[Show abstract][Hide abstract] ABSTRACT: Background: Schema Therapy (ST), a psychotherapy model integrating cognitive, experiential and behavioural interventions, was initially developed and evaluated as an outpatient treatment for patients with severe and chronic disorders, among them Borderline Personality Disorder (BPD). Two randomized controlled trials have demonstrated the effectiveness of ST for BPD, delivered in an individual or group format, in the outpatient setting. However, the most severely impaired BPD patients are referred to inpatient treatment due to suicidality and severe self-harm. Specialized inpatient treatment programs are limited, with little evaluative research. Aims: The pilot studies are designed to be first steps in naturalistic clinical settings to evaluate the effects of an intensive inpatient ST treatment program. Method: This report presents the results of three independent uncontrolled pilot studies with a total of 92 BPD patients. The programs combine individual and group modalities and are consistent theoretically with the ST model for BPD patients. Results: Results show that inpatient ST can significantly reduce symptoms of severe BPD and global severity of psychopathology with effect sizes ranging from Cohen's d = 2.84 to Cohen's d = .43. Conclusions: Differences in the effect sizes across the three pilot studies could be explained by length of treatment, number of group psychotherapists and their training. Although there are limitations to the presented pilot studies such as differences in the samples, treatment settings, variations in the treatment itself and the use of different measures, which may have influenced outcome, they are a starting point for describing and evaluating inpatient treatment for BPD in naturalistic settings.
Behavioural and Cognitive Psychotherapy 03/2013; · 1.69 Impact Factor
[Show abstract][Hide abstract] ABSTRACT: This study tests the effectiveness of adding an eight-month, thirty-session schema-focused therapy (SFT) group to treatment-as-usual (TAU) individual psychotherapy for borderline personality disorder (BPD). Patients (N=32) were randomly assigned to SFT-TAU and TAU alone. Dropout was 0% SFT, 25% TAU. Significant reductions in BPD symptoms and global severity of psychiatric symptoms, and improved global functioning with large treatment effect sizes were found in the SFT-TAU group. At the end of treatment, 94% of SFT-TAU compared to 16% of TAU no longer met BPD diagnosis criteria (p<.001). This study supports group SFT as an effective treatment for BPD that leads to recovery and improved overall functioning.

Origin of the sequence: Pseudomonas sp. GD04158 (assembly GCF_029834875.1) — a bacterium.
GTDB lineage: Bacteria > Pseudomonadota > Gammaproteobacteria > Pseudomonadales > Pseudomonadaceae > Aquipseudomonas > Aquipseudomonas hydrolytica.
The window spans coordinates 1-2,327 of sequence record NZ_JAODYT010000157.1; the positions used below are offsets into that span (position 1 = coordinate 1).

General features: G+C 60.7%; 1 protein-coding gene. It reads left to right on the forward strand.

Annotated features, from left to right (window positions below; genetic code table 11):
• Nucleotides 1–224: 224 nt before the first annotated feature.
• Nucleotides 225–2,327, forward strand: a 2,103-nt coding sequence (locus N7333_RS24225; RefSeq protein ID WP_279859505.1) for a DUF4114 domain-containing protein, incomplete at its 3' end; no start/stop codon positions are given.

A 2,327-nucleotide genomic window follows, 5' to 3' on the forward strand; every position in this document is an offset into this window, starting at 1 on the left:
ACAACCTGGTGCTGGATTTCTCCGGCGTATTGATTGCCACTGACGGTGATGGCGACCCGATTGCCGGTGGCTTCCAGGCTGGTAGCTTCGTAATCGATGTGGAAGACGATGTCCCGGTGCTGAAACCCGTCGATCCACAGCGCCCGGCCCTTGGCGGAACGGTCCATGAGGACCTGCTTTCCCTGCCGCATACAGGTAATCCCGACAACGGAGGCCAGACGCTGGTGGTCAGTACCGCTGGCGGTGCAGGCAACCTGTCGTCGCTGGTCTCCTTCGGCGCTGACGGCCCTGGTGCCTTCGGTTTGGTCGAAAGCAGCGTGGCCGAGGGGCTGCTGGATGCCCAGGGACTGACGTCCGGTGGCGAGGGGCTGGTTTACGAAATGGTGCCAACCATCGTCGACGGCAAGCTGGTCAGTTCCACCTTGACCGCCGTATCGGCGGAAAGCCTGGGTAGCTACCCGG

Journal of Behavior Therapy and Experimental Psychiatry 02/2009; 40(2):317-28. · 2.23 Impact Factor
[Show abstract][Hide abstract] ABSTRACT: This paper describes a new approach to increasing emotional stability in patients with borderline personality disorder (BPD) through experiential exercises designed to increase their level of emotional awareness. This approach, called Emotional Awareness Training, is hypothesized to provide the groundwork for emotional stability in BPD patients and to be an important prerequisite to the effective use of cognitive and behavioral interventions with these patients. A comprehensive model for the treatment of BPD is described, which begins with emotional awareness training, followed by training in distress reduction and emotional regulation skills, and work on identifying and challenging early maladaptive cognitive schemas. A treatment manual for Emotional Awareness Training is available from the authors. The models for BPD treatment of Dialectical Behavior Therapy and Cognitive Therapy are reviewed and the issue of research to evaluate the effectiveness of cognitive-behavioral treatment is discussed.
Cognitive and Behavioral Practice 06/1994; 1(1):71-91. · 1.33 Impact Factor